Rising on a lonely stretch of highway between Palm Springs and Rancho Mirage, Cathedral City is targeted by deep-pocketed developers with plans to build the city from the ground up. Against this backdrop, Kenny and Nick cling to each other and to their struggling local nightspot as a wealthy, young Mexican hustler rolls into town.
Paperback, 342 pages
May 1st 2002
(first published June 1st 2001)
Somewhere off a desert highway nestles Cathedral City, a little town with a colorful past… not quite the bohemian Shangri-la it used to be. These days the real estate comes with built-in conflict, because developers plan to bulldoze both the barrio and the gayborhood. Handsome hustler, desperate diva, Semitic slumlord – it would be easier to care about the fate of the residents if Gregory Hinton’s characters weren’t all from central casting. Take Kenny, a gay man who compulsively hangs around thSomewhere off a desert highway nestles Cathedral City, a little town with a colorful past… not quite the bohemian Shangri-la it used to be. These days the real estate comes with built-in conflict, because developers plan to bulldoze both the barrio and the gayborhood. Handsome hustler, desperate diva, Semitic slumlord – it would be easier to care about the fate of the residents if Gregory Hinton’s characters weren’t all from central casting. Take Kenny, a gay man who compulsively hangs around the local church, the better to do the whole Catholic guilt thing. (Inevitably, the priest develops a crush on him.) When he’s not kneeling in prayer, Kenny fantasizes about killing his boyfriend. Then he falls in love with this beautiful Latino woman he rescues from…
Well, that gets complicated. Meanwhile, Kenny’s lover keeps promising to quit drinking; the restaurant they run together is about to be foreclosed on; their new waiter is turning tricks in the alley, and…
Problems, problems, problems. But everyone in the book seems to hate their lives. You will too. The town apparently represents a state of mind (or something), just as each of the doomed characters personifies a different oppressed group. Leaping from scene to scene, Hinton’s jump-cut technique trivializes the themes, reducing everything to cinematic tropes. (Surprise! He has a Hollywood background.) Cliffhangers, flashbacks and dream sequences further clutter the narrative, and the author can’t seem to settle on a tone, one moment striving for lofty polemics about tolerance and safe sex, then abruptly descending to a barely utilitarian style. The contrived subplots all hinge on coincidences, and the strangely overwrought descriptive passages only add to the confusion. Picture Harold Robbins doing Magical Realism.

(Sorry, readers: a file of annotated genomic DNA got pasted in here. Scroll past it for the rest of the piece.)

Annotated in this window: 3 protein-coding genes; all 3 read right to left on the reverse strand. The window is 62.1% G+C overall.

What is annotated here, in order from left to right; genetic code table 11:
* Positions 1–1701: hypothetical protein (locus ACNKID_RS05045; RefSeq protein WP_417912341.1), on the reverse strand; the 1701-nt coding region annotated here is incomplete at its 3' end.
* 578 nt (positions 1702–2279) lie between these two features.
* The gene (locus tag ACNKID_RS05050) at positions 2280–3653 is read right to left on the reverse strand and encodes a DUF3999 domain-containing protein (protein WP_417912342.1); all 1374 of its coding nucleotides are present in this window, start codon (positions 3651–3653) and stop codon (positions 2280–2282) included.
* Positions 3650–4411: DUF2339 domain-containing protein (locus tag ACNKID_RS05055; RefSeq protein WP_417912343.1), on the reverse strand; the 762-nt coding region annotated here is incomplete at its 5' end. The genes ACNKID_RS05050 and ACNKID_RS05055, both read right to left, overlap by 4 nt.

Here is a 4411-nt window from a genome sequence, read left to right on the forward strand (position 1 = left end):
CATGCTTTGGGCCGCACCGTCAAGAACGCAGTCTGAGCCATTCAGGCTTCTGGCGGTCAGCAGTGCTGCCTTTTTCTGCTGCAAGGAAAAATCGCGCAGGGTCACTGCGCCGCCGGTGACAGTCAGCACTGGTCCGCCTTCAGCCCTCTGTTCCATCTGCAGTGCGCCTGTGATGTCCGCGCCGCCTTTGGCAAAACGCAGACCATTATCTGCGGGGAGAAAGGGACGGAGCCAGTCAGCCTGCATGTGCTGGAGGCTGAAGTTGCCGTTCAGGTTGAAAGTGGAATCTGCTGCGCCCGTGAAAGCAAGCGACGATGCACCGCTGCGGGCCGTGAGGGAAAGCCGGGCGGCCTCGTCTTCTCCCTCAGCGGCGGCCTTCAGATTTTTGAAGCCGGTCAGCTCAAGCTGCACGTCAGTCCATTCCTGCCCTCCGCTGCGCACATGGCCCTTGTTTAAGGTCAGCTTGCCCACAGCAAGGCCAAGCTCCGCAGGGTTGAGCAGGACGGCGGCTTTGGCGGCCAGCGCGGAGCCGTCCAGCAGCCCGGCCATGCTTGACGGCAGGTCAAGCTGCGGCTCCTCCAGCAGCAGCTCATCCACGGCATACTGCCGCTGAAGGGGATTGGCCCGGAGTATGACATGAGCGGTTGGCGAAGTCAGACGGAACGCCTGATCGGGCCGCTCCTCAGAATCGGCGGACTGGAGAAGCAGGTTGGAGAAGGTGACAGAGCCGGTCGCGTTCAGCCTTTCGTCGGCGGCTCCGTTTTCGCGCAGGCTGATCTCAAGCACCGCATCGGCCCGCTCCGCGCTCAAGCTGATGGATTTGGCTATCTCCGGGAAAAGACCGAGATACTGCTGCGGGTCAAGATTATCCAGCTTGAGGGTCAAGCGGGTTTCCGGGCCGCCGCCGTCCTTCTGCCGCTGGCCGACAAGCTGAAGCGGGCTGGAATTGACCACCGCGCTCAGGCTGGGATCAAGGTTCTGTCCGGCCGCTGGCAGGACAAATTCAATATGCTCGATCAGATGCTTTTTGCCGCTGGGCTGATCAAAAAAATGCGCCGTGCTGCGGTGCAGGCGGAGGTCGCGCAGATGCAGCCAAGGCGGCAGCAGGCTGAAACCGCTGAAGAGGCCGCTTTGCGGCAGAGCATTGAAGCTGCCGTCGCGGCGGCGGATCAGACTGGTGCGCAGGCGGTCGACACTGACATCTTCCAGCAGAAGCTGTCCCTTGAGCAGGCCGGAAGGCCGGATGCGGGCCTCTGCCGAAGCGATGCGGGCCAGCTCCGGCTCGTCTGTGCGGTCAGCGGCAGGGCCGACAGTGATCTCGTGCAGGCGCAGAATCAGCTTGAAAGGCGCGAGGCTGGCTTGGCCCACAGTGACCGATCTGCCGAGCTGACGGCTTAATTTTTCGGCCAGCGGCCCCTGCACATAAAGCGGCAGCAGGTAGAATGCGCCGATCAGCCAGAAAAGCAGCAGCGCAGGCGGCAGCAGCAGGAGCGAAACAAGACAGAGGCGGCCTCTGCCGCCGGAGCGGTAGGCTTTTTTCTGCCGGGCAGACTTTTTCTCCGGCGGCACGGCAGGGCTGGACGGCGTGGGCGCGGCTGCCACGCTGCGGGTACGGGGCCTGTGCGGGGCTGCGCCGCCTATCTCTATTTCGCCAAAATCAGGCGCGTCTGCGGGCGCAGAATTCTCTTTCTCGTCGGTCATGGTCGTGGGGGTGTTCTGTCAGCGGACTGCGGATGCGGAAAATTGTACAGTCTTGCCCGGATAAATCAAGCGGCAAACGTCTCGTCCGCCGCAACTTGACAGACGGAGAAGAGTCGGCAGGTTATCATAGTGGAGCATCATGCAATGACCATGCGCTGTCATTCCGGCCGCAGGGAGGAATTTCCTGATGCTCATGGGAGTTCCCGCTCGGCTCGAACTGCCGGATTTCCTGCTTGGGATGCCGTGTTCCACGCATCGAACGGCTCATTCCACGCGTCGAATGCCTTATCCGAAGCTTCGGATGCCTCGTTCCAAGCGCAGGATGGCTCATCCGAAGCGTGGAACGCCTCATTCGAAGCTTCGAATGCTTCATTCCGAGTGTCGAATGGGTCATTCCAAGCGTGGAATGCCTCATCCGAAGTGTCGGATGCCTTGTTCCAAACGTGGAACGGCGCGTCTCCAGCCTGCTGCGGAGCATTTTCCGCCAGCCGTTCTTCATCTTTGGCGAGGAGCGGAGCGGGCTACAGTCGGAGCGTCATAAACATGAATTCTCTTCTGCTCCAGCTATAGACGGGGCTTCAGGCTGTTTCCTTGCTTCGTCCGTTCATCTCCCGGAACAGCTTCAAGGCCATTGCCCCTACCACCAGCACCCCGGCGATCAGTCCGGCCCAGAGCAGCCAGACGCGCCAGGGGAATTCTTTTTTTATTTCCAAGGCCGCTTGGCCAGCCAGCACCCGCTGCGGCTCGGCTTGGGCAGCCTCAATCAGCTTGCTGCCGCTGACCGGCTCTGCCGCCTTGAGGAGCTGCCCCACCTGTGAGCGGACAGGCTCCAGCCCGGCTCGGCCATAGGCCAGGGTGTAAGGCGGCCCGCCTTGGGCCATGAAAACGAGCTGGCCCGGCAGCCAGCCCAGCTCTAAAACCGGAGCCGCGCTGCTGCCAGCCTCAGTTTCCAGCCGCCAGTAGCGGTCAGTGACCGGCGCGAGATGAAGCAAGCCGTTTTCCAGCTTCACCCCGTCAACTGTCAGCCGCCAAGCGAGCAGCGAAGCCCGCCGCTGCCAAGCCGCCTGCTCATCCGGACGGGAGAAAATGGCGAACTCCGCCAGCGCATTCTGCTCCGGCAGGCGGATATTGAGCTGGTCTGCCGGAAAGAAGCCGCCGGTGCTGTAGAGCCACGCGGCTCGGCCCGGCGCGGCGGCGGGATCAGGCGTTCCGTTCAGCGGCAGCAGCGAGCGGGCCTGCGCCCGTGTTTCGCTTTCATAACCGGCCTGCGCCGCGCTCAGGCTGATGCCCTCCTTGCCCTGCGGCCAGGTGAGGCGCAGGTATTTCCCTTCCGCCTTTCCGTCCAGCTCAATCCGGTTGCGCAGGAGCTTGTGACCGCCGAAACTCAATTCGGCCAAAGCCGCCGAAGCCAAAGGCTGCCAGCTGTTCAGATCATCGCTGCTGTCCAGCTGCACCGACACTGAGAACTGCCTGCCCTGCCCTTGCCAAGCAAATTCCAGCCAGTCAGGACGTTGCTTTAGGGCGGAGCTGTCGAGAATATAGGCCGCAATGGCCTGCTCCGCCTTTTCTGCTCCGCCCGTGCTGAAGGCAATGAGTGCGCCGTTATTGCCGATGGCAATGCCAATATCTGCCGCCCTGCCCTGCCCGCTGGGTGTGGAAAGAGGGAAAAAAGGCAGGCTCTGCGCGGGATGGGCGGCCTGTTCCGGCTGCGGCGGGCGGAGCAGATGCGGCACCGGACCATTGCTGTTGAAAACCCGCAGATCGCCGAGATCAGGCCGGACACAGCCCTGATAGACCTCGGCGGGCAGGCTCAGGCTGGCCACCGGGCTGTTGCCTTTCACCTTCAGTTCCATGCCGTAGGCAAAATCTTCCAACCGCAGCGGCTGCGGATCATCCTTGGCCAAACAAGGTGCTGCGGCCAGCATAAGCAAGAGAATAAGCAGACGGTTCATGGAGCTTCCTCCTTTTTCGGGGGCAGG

It’s just too awful to contemplate.
Plausibility is scarcely the order of the day. A sequence in which Kenny gets swept away by a flash flood while helping illegals to cross the desert manages to suggest both “The Perils of Pauline” and “The Ten Commandments.” But then all the characters perform improbable actions and make unlikely statements. Even thought processes, followed at length, fail to ring true, the interior monologues of good characters often reading like public service announcements. Bad characters virtually twirl their mustaches. And everyone is so depressed.
About a hundred pages in, a Latino hustler enters this lugubrious schematic. Pablo appears to have wandered in from a different book, certainly a different kind of book, his physical perfection rendered in overripe terms, the size and rigidity of his member attested to repeatedly. Also, he has a heart of gold. (Obviously, the author never met a cliché he didn’t like.) Pablo doesn't really get drawn into any of the plot machinations, but being constantly nearby enables him to rush to everyone’s assistance in the nick of time. Over and over. Just the way Kenny does. And the lounge singer. And…
(I have a suspicion the author may have been headed for Maupin country but should have hung a left at Albuquerque.)
Despite the snarl of storylines, the most predictable events occur relentlessly – if very gradually – in Cathedral City. Perhaps Hinton felt that making the story miserable would give it depth? Whatever. The sheer dismalness of the climax only serves to suggest that even the author must have grown weary with it all. But beware. There’s a sequel.
I liked this a lot and think you would too. Set in a Palms Springs low-rent suburb and involves culture clashes between gays and Mexicans and real estate developers--kind of hard to pin down but it is by turns very funny and very poignant. Some pretty steamy sex too, some of which is even hetero.